SOFIA Adjusts Science Planning Following Damage to Aircraft

The Stratospheric Observatory for Infrared Astronomy (SOFIA) is adjusting its science observation plans and canceling the remainder of its Southern Hemisphere deployment following damage to the aircraft caused by severe weather on Monday, July 18. SOFIA is currently operating out of Christchurch International Airport in New Zealand to better observe celestial objects in the southern skies.

SOFIA at Christchurch Airport, NZ at night
SOFIA at Christchurch International Airport, New Zealand. Credit: NASA/SOFIA/G. Perryman

The SOFIA team has determined the needed repairs will take at least three weeks, eliminating the possibility of conducting the remaining science observation flights that were planned from New Zealand through August 7.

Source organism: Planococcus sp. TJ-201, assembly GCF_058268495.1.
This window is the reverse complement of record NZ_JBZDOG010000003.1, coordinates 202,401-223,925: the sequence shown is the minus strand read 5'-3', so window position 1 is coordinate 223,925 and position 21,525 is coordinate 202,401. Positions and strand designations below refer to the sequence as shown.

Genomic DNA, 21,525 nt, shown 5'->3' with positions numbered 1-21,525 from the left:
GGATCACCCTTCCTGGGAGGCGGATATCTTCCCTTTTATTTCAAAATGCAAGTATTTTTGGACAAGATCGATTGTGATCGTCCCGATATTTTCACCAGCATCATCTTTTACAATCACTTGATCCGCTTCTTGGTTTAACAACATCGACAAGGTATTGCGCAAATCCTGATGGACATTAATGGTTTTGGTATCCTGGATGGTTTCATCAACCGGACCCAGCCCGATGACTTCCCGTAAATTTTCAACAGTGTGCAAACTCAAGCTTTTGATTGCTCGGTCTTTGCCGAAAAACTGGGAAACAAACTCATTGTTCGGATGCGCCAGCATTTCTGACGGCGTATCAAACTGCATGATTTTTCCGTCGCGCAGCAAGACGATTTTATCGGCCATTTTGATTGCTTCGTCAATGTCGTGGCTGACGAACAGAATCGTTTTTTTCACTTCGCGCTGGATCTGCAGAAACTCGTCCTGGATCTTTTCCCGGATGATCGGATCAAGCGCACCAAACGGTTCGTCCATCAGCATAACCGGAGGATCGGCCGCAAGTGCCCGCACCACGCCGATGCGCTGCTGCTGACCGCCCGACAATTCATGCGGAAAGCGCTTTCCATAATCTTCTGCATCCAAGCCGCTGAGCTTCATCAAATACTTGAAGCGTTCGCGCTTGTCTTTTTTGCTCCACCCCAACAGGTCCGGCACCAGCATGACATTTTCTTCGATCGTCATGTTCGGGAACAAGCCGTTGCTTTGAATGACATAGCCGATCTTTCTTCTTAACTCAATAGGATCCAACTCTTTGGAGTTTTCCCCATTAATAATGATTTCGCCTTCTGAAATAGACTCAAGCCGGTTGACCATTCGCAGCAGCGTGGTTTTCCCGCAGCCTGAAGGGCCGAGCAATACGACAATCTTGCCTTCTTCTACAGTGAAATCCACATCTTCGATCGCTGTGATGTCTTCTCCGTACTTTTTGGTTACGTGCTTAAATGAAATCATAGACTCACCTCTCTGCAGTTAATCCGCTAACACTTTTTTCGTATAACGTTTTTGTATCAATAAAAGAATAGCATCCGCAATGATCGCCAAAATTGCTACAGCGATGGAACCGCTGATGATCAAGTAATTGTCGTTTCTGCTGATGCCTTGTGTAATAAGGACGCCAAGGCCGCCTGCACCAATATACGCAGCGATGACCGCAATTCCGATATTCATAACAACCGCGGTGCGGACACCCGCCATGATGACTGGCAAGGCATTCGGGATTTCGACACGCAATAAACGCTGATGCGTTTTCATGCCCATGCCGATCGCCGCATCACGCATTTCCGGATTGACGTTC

SOFIA arrived in New Zealand on June 18 and had a successful and productive month of science flights. Using two instruments, HAWC+ and GREAT, SOFIA observed and studied a wide range of celestial objects and phenomena, like cosmic magnetic fields, structure of the Milky Way, and the origin of cosmic rays.

During the deployment, the SOFIA team also took part in multiple outreach events, sharing information about the observatory and its science with students in grades K-12, youth groups, museum attendees, and members of the aerospace industry.

The aircraft will return to its usual base of operations in Palmdale, California, and resume science flights after repairs are complete.